Ian Thomson never meant to become a poster boy for the right to protect one’s home and property in Canada, but that is the role foisted upon him by a Canadian court case. Ian Thomson was arrested after he staved off a fire-bombing attack on his rural Ontario property. Thomson was faced with an attack by three masked intruders who lobbed Molotov cocktails at his house and responded with a few warning rounds fired at the lowlifes . . .
Thomson is a former firearms trainer who clearly understands the proper use of weapons in any given situation, so it would be safe to assume that he assessed his situation and fired off a few warning rounds instead of lethal rounds at his attackers. He was legally entitled to own his handguns in Canada, even though handguns are a restricted weapon in Canada that requires a very complicated registration process for a permit.
In short, the man was well-qualified to own a handgun in a country where it is tough to get a legal clearance. But his legal entitlement to actually use his weapons, even under an extreme threat was seriously questioned by Canadian prosecutors.
I have no idea what precipitated the confrontation between Thomson and the three masked stooges, but bottles of flaming gasoline thrown at his house made his response seem pretty reasonable to most observers. The big exception was the Canadian prosecutors who chose to pursue the matter in a criminal court case which had little hope for a successful prosecution, but would serve as a deterrent to like-minded Canadians who pursue a similar path in home defense.
Thomson lives on an isolated Ontario rural property that required 15 minutes or more for police to arrive at his home. By then he would likely have been able to toast marshmallows in the house bonfire had he not been able to use his firepower to defuse the situation quickly enough to extinguish the porch fire. This also leaves us with a big assumption that three masked men willing to burn Thomson out of his house would simply leave after a successful firebomb attempt and not kill the guy.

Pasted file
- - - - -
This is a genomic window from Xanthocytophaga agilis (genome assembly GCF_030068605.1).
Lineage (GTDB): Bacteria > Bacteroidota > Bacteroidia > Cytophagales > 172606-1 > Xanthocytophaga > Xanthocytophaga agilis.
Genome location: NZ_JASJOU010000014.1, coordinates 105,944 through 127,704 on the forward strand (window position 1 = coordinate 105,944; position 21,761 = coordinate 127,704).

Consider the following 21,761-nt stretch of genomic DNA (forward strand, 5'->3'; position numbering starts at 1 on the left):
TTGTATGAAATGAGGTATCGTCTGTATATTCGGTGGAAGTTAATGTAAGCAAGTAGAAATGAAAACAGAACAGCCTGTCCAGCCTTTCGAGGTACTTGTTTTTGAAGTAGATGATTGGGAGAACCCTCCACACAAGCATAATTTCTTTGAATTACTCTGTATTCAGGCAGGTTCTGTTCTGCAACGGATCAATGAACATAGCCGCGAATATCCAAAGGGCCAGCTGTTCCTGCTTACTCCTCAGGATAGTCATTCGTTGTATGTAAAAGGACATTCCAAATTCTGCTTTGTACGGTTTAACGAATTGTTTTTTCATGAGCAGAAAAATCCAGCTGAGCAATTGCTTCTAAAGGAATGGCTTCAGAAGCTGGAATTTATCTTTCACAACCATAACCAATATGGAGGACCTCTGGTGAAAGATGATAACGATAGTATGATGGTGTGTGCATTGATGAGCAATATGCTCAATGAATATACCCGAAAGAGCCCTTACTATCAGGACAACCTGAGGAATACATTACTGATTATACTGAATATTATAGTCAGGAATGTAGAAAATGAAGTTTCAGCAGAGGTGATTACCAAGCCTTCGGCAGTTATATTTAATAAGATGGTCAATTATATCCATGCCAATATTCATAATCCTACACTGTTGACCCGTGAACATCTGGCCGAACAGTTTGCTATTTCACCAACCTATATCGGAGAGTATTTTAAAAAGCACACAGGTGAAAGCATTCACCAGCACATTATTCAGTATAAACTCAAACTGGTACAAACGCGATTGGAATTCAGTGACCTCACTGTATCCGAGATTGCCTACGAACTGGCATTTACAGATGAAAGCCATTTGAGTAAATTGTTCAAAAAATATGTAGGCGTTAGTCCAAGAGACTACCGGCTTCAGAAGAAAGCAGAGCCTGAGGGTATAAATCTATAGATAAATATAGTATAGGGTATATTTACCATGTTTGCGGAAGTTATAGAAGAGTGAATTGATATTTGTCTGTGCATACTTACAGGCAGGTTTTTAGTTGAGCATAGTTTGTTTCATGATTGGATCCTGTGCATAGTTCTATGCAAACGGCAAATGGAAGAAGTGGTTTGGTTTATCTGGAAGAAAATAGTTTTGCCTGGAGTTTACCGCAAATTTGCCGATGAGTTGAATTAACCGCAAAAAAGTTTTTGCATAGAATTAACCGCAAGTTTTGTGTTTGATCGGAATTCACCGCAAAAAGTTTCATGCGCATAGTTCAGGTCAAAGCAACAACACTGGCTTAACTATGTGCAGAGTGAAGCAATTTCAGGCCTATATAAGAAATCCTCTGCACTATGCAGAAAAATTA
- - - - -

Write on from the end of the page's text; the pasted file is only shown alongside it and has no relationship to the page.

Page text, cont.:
The case has boiled down to a careless storage charge after several more serious charges such as dangerous use of a firearm and pointing a firearm were dropped by the Crown. The police arrived and discovered that Thomson had not returned his weapons to their locked storage, then added the careless storage charge to the other ones. The other charges were withdrawn after Thomson’s video surveillance camera proved that he acted in a defensive manner with his handgun during the confrontation.
The case has been very expensive for Thomson and his experience is meant to send a strong message to other Canadians that they could face similar charges under similar extreme conditions as property owners under home attack.
I will be the first to suspect that the entire incident was probably part of a larger less defined problem between Thomson and his attackers that may have a bearing on the case. That said, I also believe that Thomson had every right to defend himself against attack, given the circumstances, and his reaction to the danger was more than justified—even in Canada.